Shoppers hit stores in search of bargains
The official holiday shopping season opened bright and earlyFriday morning in Brookhaven, with some businesses opening as earlyas 4 and 5 a.m.
Sears Assistant Manager Stanley Dixon said he had arrived atwork around 4:30 a.m. and was supposed to get off around noon. Hesaid based on the shoppers he’d already seen, he would stay as longas he was needed depending on shopping traffic.
“It’s been a busy morning so far,” he said. “But I’m excitedeveryone’s come out to enjoy the holiday season. If it stays thisbusy, I may not go home until 5 or 6 o’clock tonight.”
Meanwhile, Charlene Dunn and her daughter Renee Richardson, bothof Brookhaven, perused a sale paper before attacking the shelves atSears. The two had already been to Wal-Mart and Fred’s.
“I needed a video rocker for my grandson,” said Dunn. “You sitin the rocker and you plug it into the Playstation, and the musiccomes through the speakers.”
She said she had finally found it at Fred’s, and was nowbrowsing for other Christmas gifts.
Brookhaven’s Beverly Davis was also made to search high and lowbefore finally finding her targeted gift at Radio Shack. She stoodtriumphantly at the register at 6 a.m. with the yellow BumblebeeTransformer action figure, destined for the waiting hands of a5-year-old.
“I’ve looked all over for the Bumblebee,” she said. “I shoppedonline at Target, eBay, Wal-Mart, Amazon … no else had him.”
Mae Butler of Brookhaven got up at 4:30 to brave the crowds inthe name of holiday giving.
“I’m looking for presents for my grandchildren,” she said as sheloaded a vanity set into her buggy. “I found a computer, and avanity set, and a lot of other presents so far.”
Patricia Washington said she had already been to Wal-Mart aftergetting up at 4:50 a.m. The crowds she had seen there were extreme,she said.
“It was ridiculous over there,” she said. “It was wall-to-wallbuggies and buggies, and you really couldn’t get by.”
Washington said she did find a portable DVD player, however.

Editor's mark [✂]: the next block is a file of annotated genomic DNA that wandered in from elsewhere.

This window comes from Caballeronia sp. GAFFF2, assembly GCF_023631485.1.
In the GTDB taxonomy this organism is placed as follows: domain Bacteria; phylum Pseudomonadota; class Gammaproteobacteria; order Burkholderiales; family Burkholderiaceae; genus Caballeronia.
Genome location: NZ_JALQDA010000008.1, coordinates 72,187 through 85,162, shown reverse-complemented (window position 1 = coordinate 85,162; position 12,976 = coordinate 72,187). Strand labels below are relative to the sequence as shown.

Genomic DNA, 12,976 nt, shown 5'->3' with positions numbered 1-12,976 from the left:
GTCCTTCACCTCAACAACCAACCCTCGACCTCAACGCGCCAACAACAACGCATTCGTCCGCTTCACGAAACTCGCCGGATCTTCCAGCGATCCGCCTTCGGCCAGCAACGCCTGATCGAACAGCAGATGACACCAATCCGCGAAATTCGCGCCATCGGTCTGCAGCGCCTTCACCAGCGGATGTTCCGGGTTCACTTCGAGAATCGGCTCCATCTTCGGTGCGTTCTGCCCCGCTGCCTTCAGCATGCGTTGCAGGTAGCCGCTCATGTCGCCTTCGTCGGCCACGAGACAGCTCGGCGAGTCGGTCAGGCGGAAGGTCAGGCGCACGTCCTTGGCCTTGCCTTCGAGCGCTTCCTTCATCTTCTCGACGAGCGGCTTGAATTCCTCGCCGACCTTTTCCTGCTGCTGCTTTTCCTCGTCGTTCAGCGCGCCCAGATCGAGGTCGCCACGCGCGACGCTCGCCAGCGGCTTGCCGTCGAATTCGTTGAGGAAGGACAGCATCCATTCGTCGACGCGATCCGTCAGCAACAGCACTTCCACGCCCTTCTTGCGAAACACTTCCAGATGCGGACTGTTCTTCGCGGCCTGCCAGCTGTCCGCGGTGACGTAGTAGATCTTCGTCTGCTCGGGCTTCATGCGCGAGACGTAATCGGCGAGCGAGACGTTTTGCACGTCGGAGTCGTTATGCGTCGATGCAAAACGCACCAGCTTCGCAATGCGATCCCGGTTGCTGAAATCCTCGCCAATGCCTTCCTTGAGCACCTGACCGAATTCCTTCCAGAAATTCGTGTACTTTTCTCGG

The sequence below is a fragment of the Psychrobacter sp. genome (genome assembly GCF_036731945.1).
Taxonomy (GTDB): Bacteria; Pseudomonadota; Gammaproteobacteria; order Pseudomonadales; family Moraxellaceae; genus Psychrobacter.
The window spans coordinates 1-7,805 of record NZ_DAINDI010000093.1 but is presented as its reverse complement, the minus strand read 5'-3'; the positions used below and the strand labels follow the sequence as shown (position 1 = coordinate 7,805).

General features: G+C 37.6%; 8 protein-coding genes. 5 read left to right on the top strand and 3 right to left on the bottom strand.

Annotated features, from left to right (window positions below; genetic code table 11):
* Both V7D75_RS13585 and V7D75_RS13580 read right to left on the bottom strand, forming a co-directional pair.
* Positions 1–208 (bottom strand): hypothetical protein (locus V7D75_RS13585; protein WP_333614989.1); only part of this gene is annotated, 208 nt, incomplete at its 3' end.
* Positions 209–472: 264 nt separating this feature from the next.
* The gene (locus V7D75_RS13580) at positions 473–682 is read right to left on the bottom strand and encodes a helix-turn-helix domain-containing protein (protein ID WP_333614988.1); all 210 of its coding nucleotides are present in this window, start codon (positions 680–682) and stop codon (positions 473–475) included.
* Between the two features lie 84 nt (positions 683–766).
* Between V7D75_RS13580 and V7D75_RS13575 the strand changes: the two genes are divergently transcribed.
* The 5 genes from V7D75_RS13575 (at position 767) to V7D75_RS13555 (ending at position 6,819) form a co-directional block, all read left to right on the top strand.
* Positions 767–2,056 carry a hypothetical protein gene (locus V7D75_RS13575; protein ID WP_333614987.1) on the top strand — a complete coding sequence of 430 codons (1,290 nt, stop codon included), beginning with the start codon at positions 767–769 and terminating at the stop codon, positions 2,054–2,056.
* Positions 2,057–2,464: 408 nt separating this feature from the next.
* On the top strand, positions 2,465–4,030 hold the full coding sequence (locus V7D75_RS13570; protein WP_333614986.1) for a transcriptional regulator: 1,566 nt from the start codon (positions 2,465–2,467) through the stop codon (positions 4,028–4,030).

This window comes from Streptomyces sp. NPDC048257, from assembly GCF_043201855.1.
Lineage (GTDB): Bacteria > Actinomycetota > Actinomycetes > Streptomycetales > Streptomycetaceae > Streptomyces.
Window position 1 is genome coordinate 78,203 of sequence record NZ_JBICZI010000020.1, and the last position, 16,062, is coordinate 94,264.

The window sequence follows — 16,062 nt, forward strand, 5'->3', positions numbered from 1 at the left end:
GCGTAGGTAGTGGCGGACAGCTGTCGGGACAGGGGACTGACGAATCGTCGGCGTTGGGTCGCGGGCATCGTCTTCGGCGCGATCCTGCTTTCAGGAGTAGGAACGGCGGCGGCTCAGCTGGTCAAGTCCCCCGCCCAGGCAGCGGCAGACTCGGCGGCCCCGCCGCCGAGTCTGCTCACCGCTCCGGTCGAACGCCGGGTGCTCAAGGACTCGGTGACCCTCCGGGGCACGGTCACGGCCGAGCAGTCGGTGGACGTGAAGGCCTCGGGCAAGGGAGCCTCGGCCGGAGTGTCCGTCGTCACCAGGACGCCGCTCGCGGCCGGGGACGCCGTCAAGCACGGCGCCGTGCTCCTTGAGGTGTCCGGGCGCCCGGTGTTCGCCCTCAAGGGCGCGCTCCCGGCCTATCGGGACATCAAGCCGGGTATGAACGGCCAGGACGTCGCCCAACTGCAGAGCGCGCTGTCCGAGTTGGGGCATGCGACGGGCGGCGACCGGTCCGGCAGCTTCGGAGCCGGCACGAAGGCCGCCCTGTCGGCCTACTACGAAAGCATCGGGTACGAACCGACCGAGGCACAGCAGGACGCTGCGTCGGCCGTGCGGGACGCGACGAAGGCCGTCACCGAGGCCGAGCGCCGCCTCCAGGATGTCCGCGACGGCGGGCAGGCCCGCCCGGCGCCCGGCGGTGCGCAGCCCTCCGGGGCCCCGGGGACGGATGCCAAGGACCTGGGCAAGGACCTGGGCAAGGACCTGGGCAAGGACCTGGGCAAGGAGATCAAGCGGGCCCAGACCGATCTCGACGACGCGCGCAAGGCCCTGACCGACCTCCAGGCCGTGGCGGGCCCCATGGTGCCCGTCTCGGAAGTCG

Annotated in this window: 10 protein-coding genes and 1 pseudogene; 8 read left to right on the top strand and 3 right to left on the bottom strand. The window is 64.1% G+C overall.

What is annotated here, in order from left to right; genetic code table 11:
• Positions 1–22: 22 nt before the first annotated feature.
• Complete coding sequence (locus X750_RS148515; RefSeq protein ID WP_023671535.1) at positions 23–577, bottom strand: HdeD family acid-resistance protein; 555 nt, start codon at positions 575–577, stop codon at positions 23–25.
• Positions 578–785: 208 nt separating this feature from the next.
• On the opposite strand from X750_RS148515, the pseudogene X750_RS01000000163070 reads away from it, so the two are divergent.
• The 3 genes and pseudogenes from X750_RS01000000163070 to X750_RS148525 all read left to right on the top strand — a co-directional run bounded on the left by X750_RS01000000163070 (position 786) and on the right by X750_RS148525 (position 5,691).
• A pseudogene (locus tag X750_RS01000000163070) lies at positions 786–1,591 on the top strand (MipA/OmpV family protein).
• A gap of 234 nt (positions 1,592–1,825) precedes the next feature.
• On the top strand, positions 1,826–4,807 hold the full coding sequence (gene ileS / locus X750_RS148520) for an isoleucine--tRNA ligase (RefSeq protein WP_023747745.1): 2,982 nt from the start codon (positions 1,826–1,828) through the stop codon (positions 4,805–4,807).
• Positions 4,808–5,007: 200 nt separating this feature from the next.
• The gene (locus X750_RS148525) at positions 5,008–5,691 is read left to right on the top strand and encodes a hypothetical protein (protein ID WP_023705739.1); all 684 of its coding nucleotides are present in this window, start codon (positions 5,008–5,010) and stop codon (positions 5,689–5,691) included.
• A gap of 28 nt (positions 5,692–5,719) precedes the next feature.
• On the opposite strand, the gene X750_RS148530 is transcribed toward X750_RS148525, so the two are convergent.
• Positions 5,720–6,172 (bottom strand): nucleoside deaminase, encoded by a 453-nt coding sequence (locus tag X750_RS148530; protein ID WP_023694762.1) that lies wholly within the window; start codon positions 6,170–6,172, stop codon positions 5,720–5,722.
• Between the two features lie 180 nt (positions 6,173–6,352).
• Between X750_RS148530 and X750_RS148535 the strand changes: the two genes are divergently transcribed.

She wasn’t the only one.
Electronic items were in demand with many shoppers on BlackFriday. Flat-panel HDTVs, perched precariously upon shopping carts,could be seen leaving Wal-Mart at regular intervals.
“Our big items are televisions, DVD players and computers,” saidWal-Mart Assistant Manager Peggy Rowell. “All the merchandise waswrapped in black plastic on stages throughout the store. We removedthe plastic at 5 a.m.
As soon as the stages were uncovered, the shoppers were onthem.”
Radio Shack Manager Kevin Harvey said GPS navigation systems,starting at $129, were the hot item at his store, which had a lineof patrons gathered outside at 6 a.m. When asked what he and hisassociates had done to prepare for the influx of shoppers, he said,”pray.”
But the early shopping wasn’t such a sport for some. Ronnie Basssaid he’d been to both Fred’s locations and was ready to call it aday.
“I got here at 5 a.m. and I’m getting things for my kids,” hesaid as he prepared to leave the Whitworth Avenue. “I’ve been tothe other Fred’s, and now I’m fixing to go home.”
He wasn’t alone in his plans to head for the ranch.
“I’m going to go home, eat some more Thanksgiving food and go tobed,” said Brookhaven’s Chris Edwards, who was also ready to packit in before the sun rose.
And not everyone who lined up in the stores was feeling theholiday spirit.
“People should have a good attitude when they shop,” said AnitaWilson, a teacher at West Lincoln Attendance Center, who hadexperienced a touch of negativity during the Wal-Mart rush. “Thelines get long, people get impatient … If you don’t want to behere this early in the morning, then don’t come out to shop!”
Wilson’s day was far from ruined. She and her companions, AmyCase and Carrie Gill, also from the West Lincoln school, were partof a “team shop” that was headed to Jackson in the predawn hours.The trio said they probably would not get home until aroundmidnight.
To some, midnight was nearly a starting point.
“We’ve been up since 3 a.m. shopping online,” said KatrinaHines. She added that, during her and her entourage’s shoppingquest for Bluetooth technology, she would be going all out.
“We’re gonna run till the money runs out,” she said.
Washington, too, said this is just the start of a long and happyholiday shopping season.
“This is just the beginning of my Christmas shopping,” she saidas she looked at some items on the shelves at Fred’s. “I bet I’llbe in and out all day. I’m from Brookhaven, so I’ll go home andcome back out.”
Amid all the shopping craze, some people couldn’t care less.
“We’re just here for the thrill of it,” said Sarah King, who hadarrived at Wal-Mart with her brother, Ben Russell, at 4:30 a.m. forno apparent reason. “We’re going to McComb to the J.C. Penny’s andBelk later. I have to be at work at 10 a.m.”